While labour is a normal process, it is also unpredictable. During labour and birth, your caregiver may need to recommend one or more medical procedures to help you or your baby. We’ve outlined the benefits and risks of the more common procedures below. When you are in labour it may be difficult to focus on the explanations, so ask your caregiver early in your pregnancy to explain these and other procedures that you may need.

Fetal Monitoring

The baby’s heart-rate is monitored throughout active labour and pushing or at any other time there is a concern. This can be done using external monitoring using a handheld Doppler or with electrodes held in place with belts or internally using an electrode that is attached directly to the baby. The type of monitoring can vary depending on medical conditions, medications being used and stage of labour. Typically most people are monitored intermittently; this allows for more movement during labour. Even with continuous monitoring, labouring people are often still able to use upright positions and the birth ball.


  • Two belts with sensors are placed around your abdomen. One sensor measures your baby’s heart rate, the other measures your contractions. The measurements are printed on to a graph that your caregivers use to assess your labour and how your baby is reacting to it. This can be done in many positions in the bed, on the birth ball or in a chair. This type of monitoring can be done using either equipment that is wireless, known as telemetry, or with electrodes that are attached with wires directly to the monitor.


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  • Your caregiver can listen to your baby’s heart rate periodically throughout your labor using a doppler or a fetoscope. The doppler can be used in the shower.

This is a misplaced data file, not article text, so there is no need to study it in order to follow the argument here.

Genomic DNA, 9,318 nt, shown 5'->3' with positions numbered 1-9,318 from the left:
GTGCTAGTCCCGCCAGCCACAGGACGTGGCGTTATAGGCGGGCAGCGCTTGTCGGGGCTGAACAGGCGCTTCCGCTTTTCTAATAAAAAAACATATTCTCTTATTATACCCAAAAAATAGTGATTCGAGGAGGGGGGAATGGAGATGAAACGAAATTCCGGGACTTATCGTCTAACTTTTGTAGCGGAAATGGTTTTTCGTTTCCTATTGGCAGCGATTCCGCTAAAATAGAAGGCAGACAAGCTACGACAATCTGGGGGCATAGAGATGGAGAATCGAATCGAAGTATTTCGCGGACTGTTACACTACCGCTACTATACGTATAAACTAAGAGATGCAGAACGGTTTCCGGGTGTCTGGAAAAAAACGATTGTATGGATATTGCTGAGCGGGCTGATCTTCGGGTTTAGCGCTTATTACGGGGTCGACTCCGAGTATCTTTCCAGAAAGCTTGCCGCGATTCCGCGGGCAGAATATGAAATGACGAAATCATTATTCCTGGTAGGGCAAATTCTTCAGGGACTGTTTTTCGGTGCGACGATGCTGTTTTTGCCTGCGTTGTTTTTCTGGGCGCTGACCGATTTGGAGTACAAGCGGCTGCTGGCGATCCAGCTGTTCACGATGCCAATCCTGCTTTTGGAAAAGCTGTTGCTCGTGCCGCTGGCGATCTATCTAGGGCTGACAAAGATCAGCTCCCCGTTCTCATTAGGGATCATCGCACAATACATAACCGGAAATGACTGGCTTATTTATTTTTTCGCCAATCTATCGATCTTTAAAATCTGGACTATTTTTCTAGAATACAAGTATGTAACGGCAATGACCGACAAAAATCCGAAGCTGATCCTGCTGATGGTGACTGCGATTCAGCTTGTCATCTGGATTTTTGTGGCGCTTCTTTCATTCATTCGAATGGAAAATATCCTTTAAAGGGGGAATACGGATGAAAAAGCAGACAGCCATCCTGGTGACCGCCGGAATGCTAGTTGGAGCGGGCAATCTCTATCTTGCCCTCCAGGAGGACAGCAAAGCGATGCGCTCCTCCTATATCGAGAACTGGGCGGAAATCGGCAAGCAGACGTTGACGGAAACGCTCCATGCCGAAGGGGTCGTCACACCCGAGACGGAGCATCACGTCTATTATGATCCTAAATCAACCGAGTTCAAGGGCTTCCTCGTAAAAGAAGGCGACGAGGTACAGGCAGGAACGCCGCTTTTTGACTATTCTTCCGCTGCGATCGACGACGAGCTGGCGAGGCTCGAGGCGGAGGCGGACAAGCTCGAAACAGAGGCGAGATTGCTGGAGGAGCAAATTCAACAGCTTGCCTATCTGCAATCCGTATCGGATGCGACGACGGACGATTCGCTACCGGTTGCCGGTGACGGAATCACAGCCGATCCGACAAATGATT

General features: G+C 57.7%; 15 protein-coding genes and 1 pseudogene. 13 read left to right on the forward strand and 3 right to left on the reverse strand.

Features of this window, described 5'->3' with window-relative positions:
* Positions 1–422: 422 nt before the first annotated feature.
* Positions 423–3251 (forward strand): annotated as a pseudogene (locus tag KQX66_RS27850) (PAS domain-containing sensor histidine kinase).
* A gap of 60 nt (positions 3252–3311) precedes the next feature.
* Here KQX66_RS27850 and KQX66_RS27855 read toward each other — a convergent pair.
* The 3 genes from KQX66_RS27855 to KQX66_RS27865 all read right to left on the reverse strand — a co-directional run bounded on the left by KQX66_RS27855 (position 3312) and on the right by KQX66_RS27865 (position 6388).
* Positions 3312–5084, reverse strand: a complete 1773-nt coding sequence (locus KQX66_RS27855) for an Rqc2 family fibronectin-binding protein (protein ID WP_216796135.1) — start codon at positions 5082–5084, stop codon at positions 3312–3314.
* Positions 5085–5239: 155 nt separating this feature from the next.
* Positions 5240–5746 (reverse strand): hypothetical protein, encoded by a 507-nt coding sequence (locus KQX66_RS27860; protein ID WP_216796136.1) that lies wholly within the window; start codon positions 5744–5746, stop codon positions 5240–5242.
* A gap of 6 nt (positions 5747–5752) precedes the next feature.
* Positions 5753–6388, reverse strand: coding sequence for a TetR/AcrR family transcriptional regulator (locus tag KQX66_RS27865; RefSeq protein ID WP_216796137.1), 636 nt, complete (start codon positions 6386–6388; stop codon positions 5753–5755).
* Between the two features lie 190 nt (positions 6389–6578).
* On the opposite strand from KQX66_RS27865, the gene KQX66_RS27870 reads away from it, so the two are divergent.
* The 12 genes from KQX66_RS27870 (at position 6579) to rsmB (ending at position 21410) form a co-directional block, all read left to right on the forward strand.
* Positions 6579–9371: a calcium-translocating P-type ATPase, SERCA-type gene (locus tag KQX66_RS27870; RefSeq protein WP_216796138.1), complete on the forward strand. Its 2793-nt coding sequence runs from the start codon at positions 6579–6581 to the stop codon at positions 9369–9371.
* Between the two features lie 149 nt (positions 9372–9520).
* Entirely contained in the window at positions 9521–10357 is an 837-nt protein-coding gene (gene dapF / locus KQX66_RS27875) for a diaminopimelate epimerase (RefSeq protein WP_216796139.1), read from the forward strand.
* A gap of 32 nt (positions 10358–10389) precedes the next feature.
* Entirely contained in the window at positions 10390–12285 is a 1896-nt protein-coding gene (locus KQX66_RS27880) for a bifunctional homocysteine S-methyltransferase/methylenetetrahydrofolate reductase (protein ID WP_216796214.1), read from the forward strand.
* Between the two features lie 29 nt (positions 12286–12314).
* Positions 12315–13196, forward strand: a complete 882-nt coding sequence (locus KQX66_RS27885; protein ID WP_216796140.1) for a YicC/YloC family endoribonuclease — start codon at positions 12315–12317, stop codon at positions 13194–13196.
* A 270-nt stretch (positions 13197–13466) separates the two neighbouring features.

A doctor is reading heartbeat of a baby.



  • Internal fetal monitoring may be used if there is a concern about the baby’s health or if your caregivers are unable to get an accurate reading with the external fetal monitor. This is a more accurate way of listening to the baby’s heart rate.
  • A small electrode is attached to the baby’s scalp by a very thin wire. The electrode is applied through the vagina, after the cervix has opened and the amniotic sac (bag of waters) has broken
  • If the bag of waters haven’t already ruptured then the caregiver will break them
  • Once the bag of waters have broken there is an increased risk of infection to the parent and the baby
  • The contractions may feel stronger; this may lead to further interventions
  • Internal monitoring does not cause discomfort to the labouring person, other than needing to lie still while the procedure is being done
  • Mobility will be limited
  • The baby may have some bruising and a small scab where the wire was attached